Buzzing incandescent lights glowed a sickly orange in the haze of the dark room amid the cacophony of music, conversation, and the clang of glasses and plates all competing with screens showing some contest, the sound muffled by the tavern’s patrons.

On the wall, between screens next to shelves of various spirits, an odd drawing flickered in the shadows, animals and man melded together into a single creature. The bard smiled. There had been a statue near a ghost town he once visited that looked very much like the drawing. Every place had a hint of the tale needed.

“Ale for a tale,” he said to the ruddy barkeep, a fat man who looked a bit too serious at the taps.

Asmodeus“Brrrr…” or something to that effect passed the barkeep’s lips. “This crowd wants music, entertainment, sex, and blood. We’re not tots here looking bedtime stories. I serve hard drink for hard people.”

“My tale will bring you long life. Please, indulge me. One pint for a fable of worth.”

“Cash. Show me cash and I’ll show you the ale,” the barkeep said, not a hint of kindness anywhere in the bitter old drink slinger.

A waitress wearing scarcely a thing whistled for the barkeep’s attention and rattled off a long order of drinks, thumbing toward a crowd in the corner. The barkeep leered at her, unsavory and with ill-intent. The bard shook his head. Perhaps, he would strike the right note tonight and be able to end his wanderings at last.


The instrument on his back came loose at his touch. The patrons saw an old flat-top guitar but it was so much more. The bard ran his fingers over a few choice notes and with a pop and a gasp, all the lights and screens went black, and a hush fell over the room. Candles appeared in a inaudible whirr and flickered gentle light on the tables, on top of the bar, and a soft glow gathered about the bard. He searched the crowd.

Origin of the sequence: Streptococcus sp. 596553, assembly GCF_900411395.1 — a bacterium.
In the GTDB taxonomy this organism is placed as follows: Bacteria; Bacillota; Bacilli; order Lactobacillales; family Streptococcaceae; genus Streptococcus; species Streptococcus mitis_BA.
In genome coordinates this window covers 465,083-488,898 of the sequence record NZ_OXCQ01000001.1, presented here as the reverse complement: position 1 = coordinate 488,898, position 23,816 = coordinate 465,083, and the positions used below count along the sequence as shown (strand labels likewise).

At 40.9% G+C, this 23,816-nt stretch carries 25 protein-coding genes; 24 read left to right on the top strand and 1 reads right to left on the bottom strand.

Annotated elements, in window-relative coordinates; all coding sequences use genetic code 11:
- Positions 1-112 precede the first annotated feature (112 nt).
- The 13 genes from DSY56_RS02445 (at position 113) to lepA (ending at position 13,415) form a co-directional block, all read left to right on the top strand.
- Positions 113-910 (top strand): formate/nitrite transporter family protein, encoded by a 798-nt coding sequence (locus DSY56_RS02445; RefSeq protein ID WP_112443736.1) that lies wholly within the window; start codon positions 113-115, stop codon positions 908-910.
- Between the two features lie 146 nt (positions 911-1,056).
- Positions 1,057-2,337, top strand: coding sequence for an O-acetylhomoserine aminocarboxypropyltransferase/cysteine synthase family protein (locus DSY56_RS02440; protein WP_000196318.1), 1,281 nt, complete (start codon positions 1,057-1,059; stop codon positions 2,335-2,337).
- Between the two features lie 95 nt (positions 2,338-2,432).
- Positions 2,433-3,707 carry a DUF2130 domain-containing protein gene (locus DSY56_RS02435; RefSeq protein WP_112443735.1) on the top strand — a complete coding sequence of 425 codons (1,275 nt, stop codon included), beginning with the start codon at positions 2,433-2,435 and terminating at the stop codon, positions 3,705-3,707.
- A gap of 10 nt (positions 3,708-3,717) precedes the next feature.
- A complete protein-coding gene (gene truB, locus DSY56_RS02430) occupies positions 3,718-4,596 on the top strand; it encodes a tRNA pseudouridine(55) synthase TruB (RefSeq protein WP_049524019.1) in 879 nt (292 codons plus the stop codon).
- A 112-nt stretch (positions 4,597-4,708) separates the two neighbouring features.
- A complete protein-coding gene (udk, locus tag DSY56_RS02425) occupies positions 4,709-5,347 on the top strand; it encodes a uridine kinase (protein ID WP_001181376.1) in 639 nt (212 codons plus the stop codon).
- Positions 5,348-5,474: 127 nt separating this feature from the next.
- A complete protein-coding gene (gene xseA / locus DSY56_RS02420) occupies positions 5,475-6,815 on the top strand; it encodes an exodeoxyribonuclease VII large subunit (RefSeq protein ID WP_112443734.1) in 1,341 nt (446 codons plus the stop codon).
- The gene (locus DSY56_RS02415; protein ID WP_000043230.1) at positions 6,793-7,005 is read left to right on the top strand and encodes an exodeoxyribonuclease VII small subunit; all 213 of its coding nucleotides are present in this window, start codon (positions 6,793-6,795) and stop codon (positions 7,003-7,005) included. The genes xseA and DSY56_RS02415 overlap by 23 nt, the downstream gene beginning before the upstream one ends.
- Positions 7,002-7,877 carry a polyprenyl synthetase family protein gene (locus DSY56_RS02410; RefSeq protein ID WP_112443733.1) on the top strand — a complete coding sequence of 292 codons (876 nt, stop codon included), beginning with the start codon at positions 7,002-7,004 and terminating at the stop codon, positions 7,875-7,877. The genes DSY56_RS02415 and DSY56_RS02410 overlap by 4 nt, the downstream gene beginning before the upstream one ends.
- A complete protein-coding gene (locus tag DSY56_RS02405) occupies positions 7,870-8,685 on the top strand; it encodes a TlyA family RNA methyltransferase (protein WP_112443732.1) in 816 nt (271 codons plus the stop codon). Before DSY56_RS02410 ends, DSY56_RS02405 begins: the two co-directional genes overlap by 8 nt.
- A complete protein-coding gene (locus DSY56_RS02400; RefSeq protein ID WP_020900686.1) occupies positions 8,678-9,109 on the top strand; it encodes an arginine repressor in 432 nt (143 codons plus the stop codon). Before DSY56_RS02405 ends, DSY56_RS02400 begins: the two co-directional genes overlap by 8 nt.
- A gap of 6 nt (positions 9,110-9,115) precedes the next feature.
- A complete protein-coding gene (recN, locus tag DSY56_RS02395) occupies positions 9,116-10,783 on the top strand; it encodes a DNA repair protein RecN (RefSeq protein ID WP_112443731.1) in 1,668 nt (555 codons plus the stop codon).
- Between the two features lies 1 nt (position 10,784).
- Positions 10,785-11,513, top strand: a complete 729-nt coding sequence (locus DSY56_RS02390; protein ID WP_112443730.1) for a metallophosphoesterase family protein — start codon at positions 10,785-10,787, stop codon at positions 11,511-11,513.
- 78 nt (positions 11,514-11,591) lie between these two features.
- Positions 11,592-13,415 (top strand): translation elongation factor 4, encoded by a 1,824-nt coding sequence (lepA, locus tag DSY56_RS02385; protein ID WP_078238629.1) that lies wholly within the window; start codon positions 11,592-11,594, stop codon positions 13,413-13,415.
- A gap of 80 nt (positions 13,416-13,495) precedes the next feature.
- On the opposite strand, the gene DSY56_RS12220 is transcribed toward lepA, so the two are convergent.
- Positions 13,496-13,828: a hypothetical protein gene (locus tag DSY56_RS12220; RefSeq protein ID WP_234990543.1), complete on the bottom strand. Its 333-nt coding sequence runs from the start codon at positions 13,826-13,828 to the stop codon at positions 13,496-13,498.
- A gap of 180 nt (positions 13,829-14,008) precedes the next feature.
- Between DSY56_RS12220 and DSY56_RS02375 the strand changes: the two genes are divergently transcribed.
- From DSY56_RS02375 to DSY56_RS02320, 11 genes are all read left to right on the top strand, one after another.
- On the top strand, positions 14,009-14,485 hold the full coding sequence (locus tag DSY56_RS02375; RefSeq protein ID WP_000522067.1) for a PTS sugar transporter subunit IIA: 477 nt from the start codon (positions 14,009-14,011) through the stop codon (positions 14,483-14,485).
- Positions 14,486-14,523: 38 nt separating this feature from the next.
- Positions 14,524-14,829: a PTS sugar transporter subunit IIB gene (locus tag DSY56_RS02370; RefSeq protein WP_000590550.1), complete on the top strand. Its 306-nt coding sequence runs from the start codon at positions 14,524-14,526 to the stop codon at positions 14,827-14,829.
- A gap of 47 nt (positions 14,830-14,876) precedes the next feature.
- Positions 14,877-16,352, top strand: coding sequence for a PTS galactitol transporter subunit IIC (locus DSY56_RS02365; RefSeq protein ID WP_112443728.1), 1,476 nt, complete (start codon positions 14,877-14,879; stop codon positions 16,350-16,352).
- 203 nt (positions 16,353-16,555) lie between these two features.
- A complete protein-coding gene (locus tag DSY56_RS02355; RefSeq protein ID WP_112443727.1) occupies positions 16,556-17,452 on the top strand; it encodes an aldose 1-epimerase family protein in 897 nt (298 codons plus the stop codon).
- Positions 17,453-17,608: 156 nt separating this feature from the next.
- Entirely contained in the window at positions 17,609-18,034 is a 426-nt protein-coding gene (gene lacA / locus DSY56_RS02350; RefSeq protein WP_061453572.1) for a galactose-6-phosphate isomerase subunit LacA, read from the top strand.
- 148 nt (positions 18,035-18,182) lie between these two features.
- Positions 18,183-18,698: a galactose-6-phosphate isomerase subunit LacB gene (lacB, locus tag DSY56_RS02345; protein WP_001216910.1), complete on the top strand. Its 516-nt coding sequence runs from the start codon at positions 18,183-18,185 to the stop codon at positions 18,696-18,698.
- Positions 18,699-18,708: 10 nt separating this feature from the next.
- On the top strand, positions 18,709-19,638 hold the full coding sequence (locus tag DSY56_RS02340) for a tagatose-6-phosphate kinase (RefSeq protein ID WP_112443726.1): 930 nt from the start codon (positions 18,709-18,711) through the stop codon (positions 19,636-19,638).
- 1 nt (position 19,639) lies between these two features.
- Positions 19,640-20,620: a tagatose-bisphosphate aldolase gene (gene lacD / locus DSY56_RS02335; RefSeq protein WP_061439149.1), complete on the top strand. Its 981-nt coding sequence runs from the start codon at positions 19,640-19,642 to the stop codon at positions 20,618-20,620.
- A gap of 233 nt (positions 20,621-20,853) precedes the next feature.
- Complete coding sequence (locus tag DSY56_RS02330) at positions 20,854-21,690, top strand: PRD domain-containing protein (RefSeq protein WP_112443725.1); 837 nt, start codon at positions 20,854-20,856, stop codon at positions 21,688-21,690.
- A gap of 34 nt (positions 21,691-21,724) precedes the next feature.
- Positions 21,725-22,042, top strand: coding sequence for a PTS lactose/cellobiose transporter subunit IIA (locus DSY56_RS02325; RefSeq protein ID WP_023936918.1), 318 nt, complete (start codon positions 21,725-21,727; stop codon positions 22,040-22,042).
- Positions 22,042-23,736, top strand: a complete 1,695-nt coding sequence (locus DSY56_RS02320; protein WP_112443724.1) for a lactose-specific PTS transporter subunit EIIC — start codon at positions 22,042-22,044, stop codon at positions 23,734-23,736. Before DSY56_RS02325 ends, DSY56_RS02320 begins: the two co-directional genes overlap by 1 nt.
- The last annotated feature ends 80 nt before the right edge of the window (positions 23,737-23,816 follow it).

Ah, there was the stranger in his customary hooded long jacket, dark clothes, and bare feet. No one ever noticed that.  The stranger had followed him through heaven and hell and everywhere in between for time immemorial.   That one wanted his name back. The stranger claimed his name was in one of the bard’s tales, one he had once lived. Find that tale and the stranger would let his wanderings end at last.

It was not this story. He told the tale of Wild Girl Meg and the Cursed Statue. In this village, a man and women married by arrangement, but the man was infatuated with a wild girl that lived in the surrounding forest. His wife, jealous, knew of a magic statue, one made of man’s lust, outside the village and made the appropriate offerings and prayed to the demon in the statue to turn her husband’s attentions away from little Meg.  Not a fortnight later, the villagers all disappeared. Some said the feral girl was a witch. Others had darker ideas. Whatever the truth, the patrons of this bar listened to the story.

The bard waited for a breath after for the applause. Some brought him drinks but none met the bard’s eyes. He did not notice the waitress putting her tray aside or wrapping herself in a long coat. She tapped him on the shoulder.

“Can I come with you?” she asked, her voice scarce a whisper.

“Aye. Do join me.”

The bard felt half-good about his take. He had wanted an apprentice so that should he die before his quest was completed, there would be one to carry on.  He looked for the stranger, but he was gone. The bard had not told the right tale, the one that would give the stranger back his lost name. Perhaps, next time.




Books, Reading, Writing

Books & Beginnings